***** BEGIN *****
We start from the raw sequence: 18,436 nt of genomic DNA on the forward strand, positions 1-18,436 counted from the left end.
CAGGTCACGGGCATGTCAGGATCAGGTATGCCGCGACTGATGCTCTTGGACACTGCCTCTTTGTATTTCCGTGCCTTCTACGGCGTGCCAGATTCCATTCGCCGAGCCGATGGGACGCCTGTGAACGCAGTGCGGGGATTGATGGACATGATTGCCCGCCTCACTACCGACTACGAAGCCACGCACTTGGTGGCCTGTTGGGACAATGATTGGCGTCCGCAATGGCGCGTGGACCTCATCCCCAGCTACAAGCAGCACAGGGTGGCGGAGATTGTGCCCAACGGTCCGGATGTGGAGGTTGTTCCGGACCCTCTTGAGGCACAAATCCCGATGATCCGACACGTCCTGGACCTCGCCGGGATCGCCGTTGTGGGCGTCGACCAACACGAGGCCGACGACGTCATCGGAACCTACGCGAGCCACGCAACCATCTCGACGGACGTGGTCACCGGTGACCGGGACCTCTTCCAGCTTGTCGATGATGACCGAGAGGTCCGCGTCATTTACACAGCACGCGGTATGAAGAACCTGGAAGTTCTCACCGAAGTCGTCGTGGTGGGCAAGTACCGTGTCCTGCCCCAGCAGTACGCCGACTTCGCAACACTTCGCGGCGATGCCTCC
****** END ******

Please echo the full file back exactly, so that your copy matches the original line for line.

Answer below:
We start from the raw sequence: 18,436 nt of genomic DNA on the forward strand, positions 1-18,436 counted from the left end.
CAGGTCACGGGCATGTCAGGATCAGGTATGCCGCGACTGATGCTCTTGGACACTGCCTCTTTGTATTTCCGTGCCTTCTACGGCGTGCCAGATTCCATTCGCCGAGCCGATGGGACGCCTGTGAACGCAGTGCGGGGATTGATGGACATGATTGCCCGCCTCACTACCGACTACGAAGCCACGCACTTGGTGGCCTGTTGGGACAATGATTGGCGTCCGCAATGGCGCGTGGACCTCATCCCCAGCTACAAGCAGCACAGGGTGGCGGAGATTGTGCCCAACGGTCCGGATGTGGAGGTTGTTCCGGACCCTCTTGAGGCACAAATCCCGATGATCCGACACGTCCTGGACCTCGCCGGGATCGCCGTTGTGGGCGTCGACCAACACGAGGCCGACGACGTCATCGGAACCTACGCGAGCCACGCAACCATCTCGACGGACGTGGTCACCGGTGACCGGGACCTCTTCCAGCTTGTCGATGATGACCGAGAGGTCCGCGTCATTTACACAGCACGCGGTATGAAGAACCTGGAAGTTCTCACCGAAGTCGTCGTGGTGGGCAAGTACCGTGTCCTGCCCCAGCAGTACGCCGACTTCGCAACACTTCGCGGCGATGCCTCC